Jack clancy as i will remember him : gentle, warm, intelligent, : he and pat raised 2 great men. His work and contributioms to australian cinema and academics is one legacy, but his sons and grandchildren are a testament to a great man and he lives on in each of them.

Judith Smart

March 28th, 2014 at 6:04 pm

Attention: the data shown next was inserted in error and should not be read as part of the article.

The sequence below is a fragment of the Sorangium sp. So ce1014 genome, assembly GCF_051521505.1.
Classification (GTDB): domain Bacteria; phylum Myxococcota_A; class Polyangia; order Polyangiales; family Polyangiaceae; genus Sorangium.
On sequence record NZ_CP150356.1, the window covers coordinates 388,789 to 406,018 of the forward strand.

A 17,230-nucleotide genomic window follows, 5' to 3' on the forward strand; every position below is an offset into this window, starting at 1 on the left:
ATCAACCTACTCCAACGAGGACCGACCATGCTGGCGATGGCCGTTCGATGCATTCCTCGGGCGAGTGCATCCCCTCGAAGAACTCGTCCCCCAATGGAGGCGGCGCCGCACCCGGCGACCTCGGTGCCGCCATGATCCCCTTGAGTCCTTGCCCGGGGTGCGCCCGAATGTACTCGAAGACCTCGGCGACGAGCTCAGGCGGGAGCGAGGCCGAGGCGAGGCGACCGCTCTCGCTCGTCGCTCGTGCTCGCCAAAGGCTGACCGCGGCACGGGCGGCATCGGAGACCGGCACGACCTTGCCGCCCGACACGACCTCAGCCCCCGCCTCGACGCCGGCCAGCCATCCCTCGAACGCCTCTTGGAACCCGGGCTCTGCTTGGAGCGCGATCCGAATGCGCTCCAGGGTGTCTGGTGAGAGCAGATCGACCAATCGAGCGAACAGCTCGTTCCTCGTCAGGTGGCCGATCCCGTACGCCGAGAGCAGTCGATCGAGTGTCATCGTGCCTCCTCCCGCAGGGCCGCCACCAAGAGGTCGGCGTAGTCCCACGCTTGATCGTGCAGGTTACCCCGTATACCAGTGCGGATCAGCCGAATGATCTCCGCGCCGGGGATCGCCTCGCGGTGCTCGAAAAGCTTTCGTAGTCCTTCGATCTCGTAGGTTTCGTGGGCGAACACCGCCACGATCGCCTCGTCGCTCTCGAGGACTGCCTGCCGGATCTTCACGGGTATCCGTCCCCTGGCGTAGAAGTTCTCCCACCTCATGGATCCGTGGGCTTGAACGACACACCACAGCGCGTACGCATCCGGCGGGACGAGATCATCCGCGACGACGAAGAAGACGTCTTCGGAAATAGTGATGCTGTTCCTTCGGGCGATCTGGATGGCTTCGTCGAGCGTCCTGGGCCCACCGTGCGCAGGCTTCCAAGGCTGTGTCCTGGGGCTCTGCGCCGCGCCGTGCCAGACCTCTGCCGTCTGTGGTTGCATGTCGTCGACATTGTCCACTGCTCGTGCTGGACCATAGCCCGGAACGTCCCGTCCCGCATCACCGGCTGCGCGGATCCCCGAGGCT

Jack was a much-valued friend and colleague at RMIT for nearly a quarter of a century; even after he retired, we continued to do some teaching together. He was a gifted communicator, having the enviable ability to speak without notes, to digress without losing his train of thought, and to involve students and/or the members of his audience in a dialogue based on respect. I learned a great deal about curriculum design from teaching with him but also about the importance of flexibility. As head of Communication Studies and foundation professor, he made the school one of the most academically and financially successful in the university. He pioneered the Media Studies and Public Relations courses and oversaw the creation of degree programs in both, as well as in Journalism, and he also facilitated a general communications degree for international students. He was a humane and far-sighted administrator; the big picture and the wellbeing of staff and students were always more important to him than the day-to-day detail of the job. Jack’s scholarly output—mostly in film criticism and analysis—displayed broad intellectual and cultural interests and he prided himself on the rigorous logic of his argument. He was always ready to provide a critical reading of my own work and, though history was not his disciplinary area, I particularly valued his observations and suggestions about writing style and coherence of argument. It seems terribly cruel that it was his great communication and language skills that failed him so badly in his last months. His passions were many and I shared in his enjoyment and benefited from his knowledge of some. We had many conversations and sometimes heated arguments about history, feminism and the problems of liberalism vis a vis socialism. We shared an interest in wine too, and, in addition to the Friday evening gatherings in his office, there were occasional forays by a select few to wine shows where we compared notes on different grapes and regions—usually tackling the task logically by confining ourselves to shiraz or cabernet or Riesling or pinot, before Jack would say ‘To hell with it’ and insist on finishing with a favourite sparkling red or a muscat. His Cup Day parties were legendary, and Karl Marx parties at my place were a regular event on Jack’s social calendar too—his presence was essential to the success of both, though his musical sensibilities were usually offended by our renditions of traditional revolutionary anthems at the latter. I will miss him a great deal—for his warmth, his humour and wit (even the terrible puns), his stimulating conversation, his hatred of religion, the strength of his commitment to humane values and humanist principles, and his loyalty to and love of family and close friends.